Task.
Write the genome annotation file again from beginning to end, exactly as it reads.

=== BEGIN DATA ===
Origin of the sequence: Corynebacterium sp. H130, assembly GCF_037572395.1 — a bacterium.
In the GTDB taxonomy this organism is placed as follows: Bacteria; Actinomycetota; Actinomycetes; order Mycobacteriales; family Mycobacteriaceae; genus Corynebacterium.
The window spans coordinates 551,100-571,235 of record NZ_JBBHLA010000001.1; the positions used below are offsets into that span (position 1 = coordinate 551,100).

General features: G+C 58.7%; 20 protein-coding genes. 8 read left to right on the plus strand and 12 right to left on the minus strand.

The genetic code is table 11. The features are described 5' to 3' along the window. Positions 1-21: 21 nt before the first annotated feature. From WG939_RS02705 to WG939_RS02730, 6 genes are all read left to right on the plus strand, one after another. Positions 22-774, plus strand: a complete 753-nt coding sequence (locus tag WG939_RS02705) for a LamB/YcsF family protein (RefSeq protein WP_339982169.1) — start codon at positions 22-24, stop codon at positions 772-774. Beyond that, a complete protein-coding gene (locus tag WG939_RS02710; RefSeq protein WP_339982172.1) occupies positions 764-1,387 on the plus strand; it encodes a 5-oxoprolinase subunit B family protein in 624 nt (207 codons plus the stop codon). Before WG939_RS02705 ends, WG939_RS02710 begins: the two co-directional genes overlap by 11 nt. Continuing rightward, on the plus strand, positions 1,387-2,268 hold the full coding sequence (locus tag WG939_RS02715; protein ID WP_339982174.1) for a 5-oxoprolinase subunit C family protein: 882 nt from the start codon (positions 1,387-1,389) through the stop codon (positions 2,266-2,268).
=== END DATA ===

Origin of the sequence: Corynebacterium sp. H130, assembly GCF_037572395.1 — a bacterium.
In the GTDB taxonomy this organism is placed as follows: Bacteria; Actinomycetota; Actinomycetes; order Mycobacteriales; family Mycobacteriaceae; genus Corynebacterium.
The window spans coordinates 551,100-571,235 of record NZ_JBBHLA010000001.1; the positions used below are offsets into that span (position 1 = coordinate 551,100).

General features: G+C 58.7%; 20 protein-coding genes. 8 read left to right on the plus strand and 12 right to left on the minus strand.

The genetic code is table 11. The features are described 5' to 3' along the window. Positions 1-21: 21 nt before the first annotated feature. From WG939_RS02705 to WG939_RS02730, 6 genes are all read left to right on the plus strand, one after another. Positions 22-774, plus strand: a complete 753-nt coding sequence (locus tag WG939_RS02705) for a LamB/YcsF family protein (RefSeq protein WP_339982169.1) — start codon at positions 22-24, stop codon at positions 772-774. Beyond that, a complete protein-coding gene (locus tag WG939_RS02710; RefSeq protein WP_339982172.1) occupies positions 764-1,387 on the plus strand; it encodes a 5-oxoprolinase subunit B family protein in 624 nt (207 codons plus the stop codon). Before WG939_RS02705 ends, WG939_RS02710 begins: the two co-directional genes overlap by 11 nt. Continuing rightward, on the plus strand, positions 1,387-2,268 hold the full coding sequence (locus tag WG939_RS02715; protein ID WP_339982174.1) for a 5-oxoprolinase subunit C family protein: 882 nt from the start codon (positions 1,387-1,389) through the stop codon (positions 2,266-2,268).